In February, Stellantis (FCA US, LLC) issued a recall for its 2017 to 2018 Chrysler Pacifica Hybrid (RU) plug-in hybrid (PHEV) minivans due to a potential risk of fire even if the vehicle was turned off. It now seems that the automaker has a fix for the situation.
At the time of the recall, FCA US, LLC said it could not determine the cause of the fires. But the automaker did advise owners not to recharge their vehicles, and to park them outside and away from structures until vehicles could be repaired.
The original recall stated that 16,741 units were affected. But now FCA US, LLC says that 19,808 units built between August 12th, 2016, and August 7th, 2018 were affected.
On February 4th, FCA US, LLC identified 12 reports of Pacifica Hybrids catching fire while parked. The fires all appeared to have started near the high-voltage battery, with 8 taking place while the vehicles were charging. Since then, 2 more fires have been identified with one minor injury.
So how is FCA US, LLC going to resolve the issue?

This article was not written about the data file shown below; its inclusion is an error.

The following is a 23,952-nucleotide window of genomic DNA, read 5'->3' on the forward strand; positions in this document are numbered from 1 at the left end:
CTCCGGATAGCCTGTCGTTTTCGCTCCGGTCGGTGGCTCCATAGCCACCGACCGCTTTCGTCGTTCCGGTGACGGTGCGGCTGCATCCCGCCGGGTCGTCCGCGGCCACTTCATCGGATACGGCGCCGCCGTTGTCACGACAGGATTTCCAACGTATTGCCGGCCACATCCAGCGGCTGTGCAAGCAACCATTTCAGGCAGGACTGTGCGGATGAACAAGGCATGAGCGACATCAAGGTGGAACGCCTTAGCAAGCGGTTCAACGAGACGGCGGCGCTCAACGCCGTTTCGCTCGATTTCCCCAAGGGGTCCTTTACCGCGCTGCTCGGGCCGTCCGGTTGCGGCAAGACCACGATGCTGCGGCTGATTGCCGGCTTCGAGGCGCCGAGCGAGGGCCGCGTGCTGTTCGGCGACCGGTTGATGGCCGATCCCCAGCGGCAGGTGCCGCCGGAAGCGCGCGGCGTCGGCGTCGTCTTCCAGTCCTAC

Dealers will update the High Voltage Battery Pack Control Module (BPCM) software to monitor the battery pack’s operational status for conditions that could lead to a fire in the battery pack assembly. In addition, dealers will inspect and if necessary, replace the battery pack assembly.
The estimated repair time is 1.5 to 2 days. While the vehicle is serviced, FCA US, LLC will provide a rental vehicle or courtesy transportation, free of charge.
You can read the complete resource guide for the recall (no. Z11), by CLICKING HERE:
FCA US, LLC will notify owners of affected vehicles by mail starting on October 11th, 2022. Owners should contact their local Chrysler dealership to schedule a repair. Owners may contact FCA US, LLC customer service at 1-800-853-1403.
The Chrysler Pacifica Hybrid uses a 16 kWh battery pack supplied by LG Energy Solutions Michigan, Inc. in Holland, Michigan.
You may recall that the Chrysler Pacifica Hybrid was recalled for a fire risk issue in 2020. Then, 27,634 units ranging from 2017 to 2020 for the vehicle’s 12-volt connector post that could overheat and cause a fire.